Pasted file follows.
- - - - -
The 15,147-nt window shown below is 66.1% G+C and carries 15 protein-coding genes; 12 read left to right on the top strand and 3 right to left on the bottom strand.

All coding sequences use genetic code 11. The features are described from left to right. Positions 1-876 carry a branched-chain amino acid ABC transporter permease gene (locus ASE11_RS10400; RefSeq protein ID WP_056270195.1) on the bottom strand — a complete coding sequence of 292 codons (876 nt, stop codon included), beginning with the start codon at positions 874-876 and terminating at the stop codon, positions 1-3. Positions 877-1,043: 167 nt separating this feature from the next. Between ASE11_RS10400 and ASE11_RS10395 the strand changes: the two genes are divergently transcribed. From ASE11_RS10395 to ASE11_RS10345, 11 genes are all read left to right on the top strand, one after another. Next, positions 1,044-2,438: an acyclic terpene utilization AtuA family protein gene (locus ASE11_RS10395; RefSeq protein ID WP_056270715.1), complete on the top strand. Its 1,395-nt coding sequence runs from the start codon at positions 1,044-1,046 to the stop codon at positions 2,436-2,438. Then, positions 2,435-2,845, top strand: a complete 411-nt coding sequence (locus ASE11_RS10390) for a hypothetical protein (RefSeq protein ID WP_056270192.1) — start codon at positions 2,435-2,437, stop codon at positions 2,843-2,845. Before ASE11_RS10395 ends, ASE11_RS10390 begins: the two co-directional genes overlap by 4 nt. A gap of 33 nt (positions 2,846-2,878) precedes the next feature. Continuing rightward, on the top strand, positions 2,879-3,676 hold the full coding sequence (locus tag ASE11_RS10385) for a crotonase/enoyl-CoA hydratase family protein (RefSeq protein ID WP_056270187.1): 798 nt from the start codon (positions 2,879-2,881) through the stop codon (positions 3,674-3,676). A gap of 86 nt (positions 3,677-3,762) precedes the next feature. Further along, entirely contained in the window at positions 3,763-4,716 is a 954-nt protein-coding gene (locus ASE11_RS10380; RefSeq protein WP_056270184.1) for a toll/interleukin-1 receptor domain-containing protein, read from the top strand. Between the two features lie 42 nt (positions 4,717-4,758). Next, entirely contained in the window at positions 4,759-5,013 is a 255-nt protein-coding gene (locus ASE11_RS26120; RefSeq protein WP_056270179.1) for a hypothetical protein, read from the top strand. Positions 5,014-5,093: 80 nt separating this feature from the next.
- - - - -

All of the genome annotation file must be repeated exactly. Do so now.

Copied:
The 15,147-nt window shown below is 66.1% G+C and carries 15 protein-coding genes; 12 read left to right on the top strand and 3 right to left on the bottom strand.

All coding sequences use genetic code 11. The features are described from left to right. Positions 1-876 carry a branched-chain amino acid ABC transporter permease gene (locus ASE11_RS10400; RefSeq protein ID WP_056270195.1) on the bottom strand — a complete coding sequence of 292 codons (876 nt, stop codon included), beginning with the start codon at positions 874-876 and terminating at the stop codon, positions 1-3. Positions 877-1,043: 167 nt separating this feature from the next. Between ASE11_RS10400 and ASE11_RS10395 the strand changes: the two genes are divergently transcribed. From ASE11_RS10395 to ASE11_RS10345, 11 genes are all read left to right on the top strand, one after another. Next, positions 1,044-2,438: an acyclic terpene utilization AtuA family protein gene (locus ASE11_RS10395; RefSeq protein ID WP_056270715.1), complete on the top strand. Its 1,395-nt coding sequence runs from the start codon at positions 1,044-1,046 to the stop codon at positions 2,436-2,438. Then, positions 2,435-2,845, top strand: a complete 411-nt coding sequence (locus ASE11_RS10390) for a hypothetical protein (RefSeq protein ID WP_056270192.1) — start codon at positions 2,435-2,437, stop codon at positions 2,843-2,845. Before ASE11_RS10395 ends, ASE11_RS10390 begins: the two co-directional genes overlap by 4 nt. A gap of 33 nt (positions 2,846-2,878) precedes the next feature. Continuing rightward, on the top strand, positions 2,879-3,676 hold the full coding sequence (locus tag ASE11_RS10385) for a crotonase/enoyl-CoA hydratase family protein (RefSeq protein ID WP_056270187.1): 798 nt from the start codon (positions 2,879-2,881) through the stop codon (positions 3,674-3,676). A gap of 86 nt (positions 3,677-3,762) precedes the next feature. Further along, entirely contained in the window at positions 3,763-4,716 is a 954-nt protein-coding gene (locus ASE11_RS10380; RefSeq protein WP_056270184.1) for a toll/interleukin-1 receptor domain-containing protein, read from the top strand. Between the two features lie 42 nt (positions 4,717-4,758). Next, entirely contained in the window at positions 4,759-5,013 is a 255-nt protein-coding gene (locus ASE11_RS26120; RefSeq protein WP_056270179.1) for a hypothetical protein, read from the top strand. Positions 5,014-5,093: 80 nt separating this feature from the next.